South Shields theatre group marks 80th anniversary of Jarrow Crusade

Playwright Tom Kelly, seated, fourth left, with members of Ocean Arts at The Customs Space, Captains Row, South Shields, who are rehearsing for a play about the Jarrow Crusade.
Playwright Tom Kelly, seated, fourth left, with members of Ocean Arts at The Customs Space, Captains Row, South Shields, who are rehearsing for a play about the Jarrow Crusade.

A community theatre group is marking the 80th anniversary of the Jarrow Crusade by imagining what life would have been like for the people involved.

Members of Ocean Arts Road Show, based in South Shields, are developing the improvised show themselves.

It is an eye-opening journey back in time for many of the members of the Road Show some of whom are quite surprised to discover that there were no domestic telephones, never mind mobile phones.

Martin Wray, Ocean Arts

Director Martin Wray hopes that the project will be made into a film or theatre show.

The group, based at The CustomSpace in Captain’s Row, is made up of adults with learning disabilities.

Martin said: “To help everyone gain a greater understanding of the significance of the Jarrow Crusade we have been introducing everyone to the historic and social background of the period by showing slides and archive footage.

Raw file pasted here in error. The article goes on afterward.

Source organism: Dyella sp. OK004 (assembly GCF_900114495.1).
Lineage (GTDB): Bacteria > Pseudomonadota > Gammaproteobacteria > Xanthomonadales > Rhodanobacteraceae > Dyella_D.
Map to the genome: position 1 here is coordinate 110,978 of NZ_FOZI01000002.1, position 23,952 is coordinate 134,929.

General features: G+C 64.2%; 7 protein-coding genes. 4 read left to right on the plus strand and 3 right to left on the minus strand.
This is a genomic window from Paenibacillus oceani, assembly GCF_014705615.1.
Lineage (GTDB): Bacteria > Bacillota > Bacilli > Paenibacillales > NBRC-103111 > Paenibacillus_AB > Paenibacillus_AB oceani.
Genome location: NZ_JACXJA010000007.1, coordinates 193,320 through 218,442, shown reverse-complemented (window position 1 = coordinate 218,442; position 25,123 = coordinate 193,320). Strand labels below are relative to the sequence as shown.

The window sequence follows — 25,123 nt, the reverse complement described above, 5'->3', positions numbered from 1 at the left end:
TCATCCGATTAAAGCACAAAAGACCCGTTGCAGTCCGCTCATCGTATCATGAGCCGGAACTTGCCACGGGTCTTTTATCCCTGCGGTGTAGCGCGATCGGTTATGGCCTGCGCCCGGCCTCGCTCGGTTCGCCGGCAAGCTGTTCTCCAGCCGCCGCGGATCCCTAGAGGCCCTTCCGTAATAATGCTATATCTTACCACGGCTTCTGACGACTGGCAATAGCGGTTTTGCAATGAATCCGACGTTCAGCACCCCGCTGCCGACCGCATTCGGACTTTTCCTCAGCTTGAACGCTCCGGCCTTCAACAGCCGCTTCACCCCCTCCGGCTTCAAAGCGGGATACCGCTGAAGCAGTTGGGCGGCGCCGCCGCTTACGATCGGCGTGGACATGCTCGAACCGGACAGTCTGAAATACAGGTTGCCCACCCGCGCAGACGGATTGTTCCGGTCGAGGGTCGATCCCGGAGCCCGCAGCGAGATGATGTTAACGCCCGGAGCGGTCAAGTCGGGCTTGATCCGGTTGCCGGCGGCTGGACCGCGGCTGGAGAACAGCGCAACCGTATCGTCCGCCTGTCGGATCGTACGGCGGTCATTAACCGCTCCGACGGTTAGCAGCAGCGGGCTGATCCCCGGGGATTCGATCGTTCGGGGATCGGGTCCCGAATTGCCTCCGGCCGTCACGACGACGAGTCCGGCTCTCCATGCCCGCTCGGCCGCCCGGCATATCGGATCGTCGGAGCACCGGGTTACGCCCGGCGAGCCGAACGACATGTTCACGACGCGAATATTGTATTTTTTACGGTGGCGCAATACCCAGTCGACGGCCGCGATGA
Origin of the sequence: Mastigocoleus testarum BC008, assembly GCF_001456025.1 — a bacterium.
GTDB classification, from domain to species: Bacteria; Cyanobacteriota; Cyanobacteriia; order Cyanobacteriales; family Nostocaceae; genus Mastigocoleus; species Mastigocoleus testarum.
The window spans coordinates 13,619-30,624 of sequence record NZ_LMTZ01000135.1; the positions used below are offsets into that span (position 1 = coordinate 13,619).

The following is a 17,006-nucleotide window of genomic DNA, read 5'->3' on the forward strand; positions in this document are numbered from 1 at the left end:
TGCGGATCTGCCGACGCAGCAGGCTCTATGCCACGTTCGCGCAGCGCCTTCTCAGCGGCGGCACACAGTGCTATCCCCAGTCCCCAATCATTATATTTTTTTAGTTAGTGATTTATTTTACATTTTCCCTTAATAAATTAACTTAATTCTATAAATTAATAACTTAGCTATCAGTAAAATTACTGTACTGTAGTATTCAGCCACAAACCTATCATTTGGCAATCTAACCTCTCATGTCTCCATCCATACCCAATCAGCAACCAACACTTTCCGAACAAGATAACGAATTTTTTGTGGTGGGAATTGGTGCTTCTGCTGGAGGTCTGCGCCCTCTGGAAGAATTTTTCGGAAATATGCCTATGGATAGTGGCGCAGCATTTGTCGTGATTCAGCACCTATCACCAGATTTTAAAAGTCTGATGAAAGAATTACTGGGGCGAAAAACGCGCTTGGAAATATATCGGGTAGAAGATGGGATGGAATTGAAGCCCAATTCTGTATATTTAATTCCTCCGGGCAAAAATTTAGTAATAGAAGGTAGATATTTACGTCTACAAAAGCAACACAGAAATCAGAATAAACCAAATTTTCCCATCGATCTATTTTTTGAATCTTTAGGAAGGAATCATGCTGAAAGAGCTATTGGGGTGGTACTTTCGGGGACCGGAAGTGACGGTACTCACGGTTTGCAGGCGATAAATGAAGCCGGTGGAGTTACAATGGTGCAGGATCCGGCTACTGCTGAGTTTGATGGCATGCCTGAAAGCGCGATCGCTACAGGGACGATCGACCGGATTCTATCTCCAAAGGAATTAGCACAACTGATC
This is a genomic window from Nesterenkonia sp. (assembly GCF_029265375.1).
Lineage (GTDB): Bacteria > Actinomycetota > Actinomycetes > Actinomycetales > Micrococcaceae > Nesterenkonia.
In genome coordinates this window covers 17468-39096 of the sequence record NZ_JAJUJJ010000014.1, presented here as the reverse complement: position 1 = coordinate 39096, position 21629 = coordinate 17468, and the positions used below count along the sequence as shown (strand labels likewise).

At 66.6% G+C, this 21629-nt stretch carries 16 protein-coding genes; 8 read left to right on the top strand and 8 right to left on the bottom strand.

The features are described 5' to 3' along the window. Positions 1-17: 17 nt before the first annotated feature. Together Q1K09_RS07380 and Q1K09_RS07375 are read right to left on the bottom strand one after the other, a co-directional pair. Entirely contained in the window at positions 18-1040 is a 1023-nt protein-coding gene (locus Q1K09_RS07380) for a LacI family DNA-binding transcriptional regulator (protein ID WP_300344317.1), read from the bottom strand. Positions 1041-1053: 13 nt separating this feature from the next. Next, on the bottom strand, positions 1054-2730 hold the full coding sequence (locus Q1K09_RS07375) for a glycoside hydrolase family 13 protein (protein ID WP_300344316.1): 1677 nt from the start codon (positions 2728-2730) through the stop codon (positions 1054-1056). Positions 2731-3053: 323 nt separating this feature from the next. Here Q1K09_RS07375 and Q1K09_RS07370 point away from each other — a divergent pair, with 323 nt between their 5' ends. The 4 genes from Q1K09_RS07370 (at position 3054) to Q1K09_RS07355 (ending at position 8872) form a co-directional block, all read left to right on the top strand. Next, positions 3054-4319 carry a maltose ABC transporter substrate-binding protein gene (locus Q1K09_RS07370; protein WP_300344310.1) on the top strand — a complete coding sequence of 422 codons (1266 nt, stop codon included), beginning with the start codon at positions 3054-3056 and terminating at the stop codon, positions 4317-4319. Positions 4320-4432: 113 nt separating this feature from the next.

“Dealing with history - even recent modern history - has its problems, and we first had to overcome the ideas that today’s world is the same world of 1936.

“It is an eye-opening journey back in time for many of the members of the Road Show, some of whom are quite surprised to discover that there were no domestic telephones, never mind mobile phones.

“Although the actual story we are telling isn’t totally historically accurate, it is one which has been developed and interpreted by the members themselves.

“The scenes, props and costumes are being created as part of the usual drama daily activity, and this means that everyone can take ownership of the work we have created.

“Nor is the production scripted. In a deviation from usual practice we have encouraged the use of imagination to play out the scenes, allowing the cast to take on the persona of the characters they portray and to become that person, saying what they believe this or that person would have said.”

To find out more about Ocean Arts, go to www.oceanartscic.uk